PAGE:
It is estimated that 80% of women are affected by HPV by the age of 50. For most women, HPV is not a problem, since the majority of HPV infections are transient. For some women, however, the infection persists. Cervical cancer is the world's second most common cancer in women under 45 years of age. In Greece, about 600 women are diagnosed with cervical cancer every year. 90% to 90% of cervical carcinomas are detected by high-risk HPV DNA. "Low-risk" types of HPV can cause warts, but they can be treated. According to research, of the 100 women infected with HPV, only 1-2 women are at risk of having precancerous or cancerous lesions in the uterine cervix as long as they are not subject to the required screening, which can be detected in time. It is noteworthy that the development of lesions is late, in 5-15 years.

The well-known Pap Test, is the first step in detecting the virus. From now on, the visit to the gynecologist is necessary. Colposcopy is the second step in accurately determining and locating warts, the presence of malformations and precancerous conditions. Colposcopy is a very simple method, painless, easy and decisive for diagnosis and treatment. It should be noted here that any treatment in the cervix is forbidden without colposcopy and if a biopsy of the lesion is needed. Every sexually active woman is at risk of being infected with human papillomavirus.

The younger the age of a woman, the more easily she is affected by HPV, but at the same time it is easier to overcome the infection. In contrast, older women are less likely to be affected by the virus, but when they do, they find it hard to get rid of it. Otherwise, the best way to prevent the virus is to vaccinate with the HPV vaccine before starting sexual contact.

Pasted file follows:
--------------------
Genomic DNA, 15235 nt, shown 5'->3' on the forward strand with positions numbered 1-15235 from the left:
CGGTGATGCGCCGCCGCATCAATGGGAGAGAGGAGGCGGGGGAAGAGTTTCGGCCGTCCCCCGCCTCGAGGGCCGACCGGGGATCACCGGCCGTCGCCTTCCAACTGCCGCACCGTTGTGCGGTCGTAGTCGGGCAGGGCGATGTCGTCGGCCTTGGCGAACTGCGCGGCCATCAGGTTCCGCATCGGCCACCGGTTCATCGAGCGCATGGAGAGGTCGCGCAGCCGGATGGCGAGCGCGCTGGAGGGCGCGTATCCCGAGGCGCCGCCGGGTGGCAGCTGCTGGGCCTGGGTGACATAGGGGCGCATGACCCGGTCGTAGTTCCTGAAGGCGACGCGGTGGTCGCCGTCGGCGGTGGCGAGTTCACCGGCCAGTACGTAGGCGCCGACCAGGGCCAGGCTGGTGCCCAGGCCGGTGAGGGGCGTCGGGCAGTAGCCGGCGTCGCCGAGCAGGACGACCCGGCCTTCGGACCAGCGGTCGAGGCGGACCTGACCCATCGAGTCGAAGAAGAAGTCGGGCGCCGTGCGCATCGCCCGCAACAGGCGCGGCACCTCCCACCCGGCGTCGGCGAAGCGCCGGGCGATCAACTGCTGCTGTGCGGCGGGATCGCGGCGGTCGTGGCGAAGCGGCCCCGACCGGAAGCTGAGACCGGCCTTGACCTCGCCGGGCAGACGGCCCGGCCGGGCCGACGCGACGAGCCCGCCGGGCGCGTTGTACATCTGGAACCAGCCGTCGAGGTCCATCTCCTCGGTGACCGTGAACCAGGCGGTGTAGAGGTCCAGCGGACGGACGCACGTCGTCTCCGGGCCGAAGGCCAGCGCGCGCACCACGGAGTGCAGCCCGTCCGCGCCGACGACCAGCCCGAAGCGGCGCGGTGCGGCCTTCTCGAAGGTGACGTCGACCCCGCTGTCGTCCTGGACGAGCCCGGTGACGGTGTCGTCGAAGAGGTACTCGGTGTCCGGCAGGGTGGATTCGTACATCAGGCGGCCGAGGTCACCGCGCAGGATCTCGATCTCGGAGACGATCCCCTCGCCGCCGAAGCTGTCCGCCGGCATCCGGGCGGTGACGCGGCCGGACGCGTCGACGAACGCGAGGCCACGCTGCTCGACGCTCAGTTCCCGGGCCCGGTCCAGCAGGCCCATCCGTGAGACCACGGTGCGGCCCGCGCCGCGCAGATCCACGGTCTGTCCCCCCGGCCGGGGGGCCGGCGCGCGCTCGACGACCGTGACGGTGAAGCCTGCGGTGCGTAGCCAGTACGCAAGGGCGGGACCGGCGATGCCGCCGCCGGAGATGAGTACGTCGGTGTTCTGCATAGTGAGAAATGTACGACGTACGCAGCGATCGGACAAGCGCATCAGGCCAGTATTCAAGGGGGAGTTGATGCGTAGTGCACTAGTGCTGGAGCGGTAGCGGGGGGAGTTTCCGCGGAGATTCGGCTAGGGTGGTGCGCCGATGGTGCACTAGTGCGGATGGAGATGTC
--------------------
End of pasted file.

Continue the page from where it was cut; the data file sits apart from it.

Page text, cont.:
HPV Virus In Men
Although most of the HPV information comes from researchers working on gynecology, especially uterine cancer, women are not the only ones who can become infected with human papillomavirus. In men, HPV infection can cause, for example, genital warts, as well as women, which can potentially turn into cancer. It is estimated that about 50% of men who are carriers of HPV will become ill at some point in their lives and will experience symptoms of the virus.

It is very important, therefore, to understand that HPV does not discriminate in terms of sex and age. Prevention and prophylaxis are the only ways to protect men, like women, from HPV, and, of course, in the event of an outbreak of the virus, the only suitable to recommend treatment is the dermatologist to whom it has to resort directly the patient.

Treating HPV Virus With DNA Test
HPV-DNA test is an extremely reliable and sensitive test that helps detect over 95% of HPV infections associated with cervical disease, even before they cause visible cell lesions. It is the only test that can detect and simultaneously identify specific HPV types responsible for an infection and identify the existence of chronic residual infection. Knowing what specific type of HPV virus and how long a patient has been affected can determine the risk of a woman presenting a cervical cancer and determine if you need further testing or not. All women must start doing the Pap Test after their first sexual intercourse. Experts recommend that all women, regardless of age, who have unclear results from the Pap Test, should then perform HPV DNA testing to clarify the presence or not of the virus in their cervix. In women over 30 years, the incidence of cervical cancer is increased because HPV infections may persist for months or even years before problems arise. For this reason, doctors now recommend that every woman older than 30 years of age should do HPV-DNA testing at the same time as Pap Test.